The earthquake strongly influenced many thinkers of the European Enlightenment. Many contemporary philosophers mentioned or alluded to the earthquake in their writings, notably Voltaire in Candide and in his Poème sur le désastre de Lisbonne ("Poem on the Lisbon disaster"). The arbitrariness of survival motivated Voltaire's Candide and its satire of the idea that this was the "best of all possible worlds"; as Theodor Adorno wrote, "[t]he earthquake of Lisbon sufficed to cure Voltaire of the theodicy of Leibniz" (Negative Dialectics 361). In the later twentieth century, following Adorno, the 1755 earthquake has sometimes been compared to the Holocaust as a catastrophe so tremendous as to have a transformative impact on European culture and philosophy ....

- Wikipedia

David Hart lines up the arguments against a God both good and all powerful - Voltaire's poem is an example of the best of these - and though Hart feels these arguments sometimes speak of a God he barely recognises, he does not dismiss them lightly, but writes ...

"... there are even certain respects in which arguments of this sort should command not only the attention of Christians, but some measure of their sympathy - not pity, that is to say, not a patronizing longanimity, but sympathy in the proper sense of kindred feeling. After all, at the heart of all such unbelief lies an undoubtedly authentic moral horror before the sheer extravagance of worldly misery, a kind of rage for justice, a refusal of easy comfort, and an unwillingness to be reconciled to evil that no one who believes this to be a fallen world should want to disparage ..."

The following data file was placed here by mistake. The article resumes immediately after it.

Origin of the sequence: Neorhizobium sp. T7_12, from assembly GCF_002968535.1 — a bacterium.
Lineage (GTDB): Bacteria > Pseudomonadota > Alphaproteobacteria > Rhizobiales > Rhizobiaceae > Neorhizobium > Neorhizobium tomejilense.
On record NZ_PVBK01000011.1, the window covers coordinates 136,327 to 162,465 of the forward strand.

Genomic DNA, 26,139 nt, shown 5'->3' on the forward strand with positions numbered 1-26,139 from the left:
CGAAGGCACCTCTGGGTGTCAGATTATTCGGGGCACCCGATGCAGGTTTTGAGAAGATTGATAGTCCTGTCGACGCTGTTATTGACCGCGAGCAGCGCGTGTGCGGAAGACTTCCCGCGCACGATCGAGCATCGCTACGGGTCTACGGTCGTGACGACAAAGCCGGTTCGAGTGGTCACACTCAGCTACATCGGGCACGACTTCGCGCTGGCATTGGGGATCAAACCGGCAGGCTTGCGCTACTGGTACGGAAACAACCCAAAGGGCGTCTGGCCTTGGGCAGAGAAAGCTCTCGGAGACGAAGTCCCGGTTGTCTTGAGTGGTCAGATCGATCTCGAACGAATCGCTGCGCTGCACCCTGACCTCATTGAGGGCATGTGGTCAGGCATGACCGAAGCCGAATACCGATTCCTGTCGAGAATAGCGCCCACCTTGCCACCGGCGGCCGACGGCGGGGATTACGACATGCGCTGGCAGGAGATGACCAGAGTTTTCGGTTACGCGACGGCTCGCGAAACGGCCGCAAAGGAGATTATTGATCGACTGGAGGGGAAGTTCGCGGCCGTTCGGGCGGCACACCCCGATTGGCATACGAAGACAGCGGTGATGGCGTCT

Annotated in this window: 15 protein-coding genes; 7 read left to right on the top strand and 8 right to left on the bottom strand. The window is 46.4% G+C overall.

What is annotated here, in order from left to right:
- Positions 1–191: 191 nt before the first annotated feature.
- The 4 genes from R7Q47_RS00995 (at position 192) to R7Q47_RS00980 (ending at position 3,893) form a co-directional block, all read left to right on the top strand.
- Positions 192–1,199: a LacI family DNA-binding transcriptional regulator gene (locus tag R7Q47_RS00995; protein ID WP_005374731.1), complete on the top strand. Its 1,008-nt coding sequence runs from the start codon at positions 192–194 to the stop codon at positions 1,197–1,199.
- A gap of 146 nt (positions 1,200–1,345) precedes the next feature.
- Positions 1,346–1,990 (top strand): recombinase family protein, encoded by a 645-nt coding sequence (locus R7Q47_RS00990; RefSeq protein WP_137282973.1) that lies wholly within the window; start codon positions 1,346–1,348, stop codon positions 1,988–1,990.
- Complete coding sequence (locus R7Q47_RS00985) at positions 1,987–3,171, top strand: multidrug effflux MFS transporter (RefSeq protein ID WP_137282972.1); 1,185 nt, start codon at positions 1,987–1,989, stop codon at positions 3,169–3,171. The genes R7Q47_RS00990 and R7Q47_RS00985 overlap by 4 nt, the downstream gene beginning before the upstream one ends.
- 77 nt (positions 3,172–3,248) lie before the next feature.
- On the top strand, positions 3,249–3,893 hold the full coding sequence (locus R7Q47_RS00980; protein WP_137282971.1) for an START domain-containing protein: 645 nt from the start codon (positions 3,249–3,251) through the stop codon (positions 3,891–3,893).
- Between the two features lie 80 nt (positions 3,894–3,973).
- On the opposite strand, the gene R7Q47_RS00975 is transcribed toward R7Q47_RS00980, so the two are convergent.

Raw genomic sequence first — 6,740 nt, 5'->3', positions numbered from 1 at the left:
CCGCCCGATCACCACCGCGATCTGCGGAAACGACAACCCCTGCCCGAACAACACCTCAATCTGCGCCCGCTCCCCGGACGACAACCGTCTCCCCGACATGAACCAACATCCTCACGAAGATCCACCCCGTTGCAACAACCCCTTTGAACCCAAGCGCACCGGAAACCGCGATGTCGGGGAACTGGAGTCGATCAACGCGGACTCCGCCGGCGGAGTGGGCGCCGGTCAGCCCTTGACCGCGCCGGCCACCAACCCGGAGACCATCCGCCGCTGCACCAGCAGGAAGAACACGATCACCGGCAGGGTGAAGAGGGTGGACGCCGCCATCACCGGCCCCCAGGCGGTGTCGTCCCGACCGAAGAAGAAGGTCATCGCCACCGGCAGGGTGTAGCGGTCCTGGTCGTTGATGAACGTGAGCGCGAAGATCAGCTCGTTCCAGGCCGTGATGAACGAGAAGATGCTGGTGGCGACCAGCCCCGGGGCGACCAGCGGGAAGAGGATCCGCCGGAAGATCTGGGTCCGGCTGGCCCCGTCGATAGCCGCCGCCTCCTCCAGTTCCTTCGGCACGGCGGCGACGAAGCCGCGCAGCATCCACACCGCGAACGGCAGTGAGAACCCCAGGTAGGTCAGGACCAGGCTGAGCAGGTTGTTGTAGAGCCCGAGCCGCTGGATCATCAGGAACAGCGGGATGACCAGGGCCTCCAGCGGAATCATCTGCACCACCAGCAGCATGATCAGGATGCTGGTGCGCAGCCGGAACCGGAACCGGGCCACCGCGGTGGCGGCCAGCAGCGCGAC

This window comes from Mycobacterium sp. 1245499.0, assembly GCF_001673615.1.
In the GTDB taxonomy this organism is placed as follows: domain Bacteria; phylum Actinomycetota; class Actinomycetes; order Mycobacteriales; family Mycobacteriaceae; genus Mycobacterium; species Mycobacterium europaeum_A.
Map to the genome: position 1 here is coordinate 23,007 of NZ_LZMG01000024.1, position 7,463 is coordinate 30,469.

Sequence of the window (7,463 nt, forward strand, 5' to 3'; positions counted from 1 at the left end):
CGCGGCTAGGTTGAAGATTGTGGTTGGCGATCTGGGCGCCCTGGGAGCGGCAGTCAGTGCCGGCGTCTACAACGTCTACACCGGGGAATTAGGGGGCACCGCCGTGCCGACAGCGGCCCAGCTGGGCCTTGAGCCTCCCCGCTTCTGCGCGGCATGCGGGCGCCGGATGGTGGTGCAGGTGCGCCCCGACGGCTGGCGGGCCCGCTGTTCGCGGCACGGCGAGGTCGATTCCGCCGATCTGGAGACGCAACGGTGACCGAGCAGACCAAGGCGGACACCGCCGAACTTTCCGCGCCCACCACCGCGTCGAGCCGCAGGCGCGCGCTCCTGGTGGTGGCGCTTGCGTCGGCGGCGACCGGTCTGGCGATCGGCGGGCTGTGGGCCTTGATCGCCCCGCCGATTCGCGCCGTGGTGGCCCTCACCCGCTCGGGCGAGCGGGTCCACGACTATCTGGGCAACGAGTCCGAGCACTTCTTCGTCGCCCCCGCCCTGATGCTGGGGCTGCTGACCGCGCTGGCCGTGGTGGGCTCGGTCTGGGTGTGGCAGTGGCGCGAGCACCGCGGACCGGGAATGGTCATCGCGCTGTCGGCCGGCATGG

That is one thing I like very much about Hart's book ... he doesn't try to reconcile the reader with evil - doesn't try to make suffering acceptable or understandable. I guess I'd rather find no redemptive meaning in my own suffering than think God had anything to do with it.


3) - Unbinding the Gay Conscience

One of the online articles of Fr. James Alison's that especially touched me was Unbinding the Gay Conscience, given as a talk in 2002. Though it's written particularly for gays, I think it can be useful to others as well, for many of us find ourselves in "double-binds" ... the double-bind of feeling that one can't both be themselves and also be loved is one I particularly struggle with. Below are some bits snipped from the article, but to do it justice, you should read the whole thing ... it's worth it ....


Unbinding the Gay Conscience

Some of you may have known Benjamin O’Sullivan, a Benedictine monk of Ampleforth Abbey who killed himself early in 1996 .... I felt that his death was brought about because this extremely attractive, apparently self-confident, effervescent young man had been unable to stand up as an ordinary gay man to the voice of the lynch mob. And the reason was because he was bound in his conscience ... the person caught in the trap looks at the world through fear-coloured spectacles, and fear darkens rather than illumines what it projects. But this gives a hint of what I mean by a bound conscience: the sort of person who can’t stand up and be what they are ...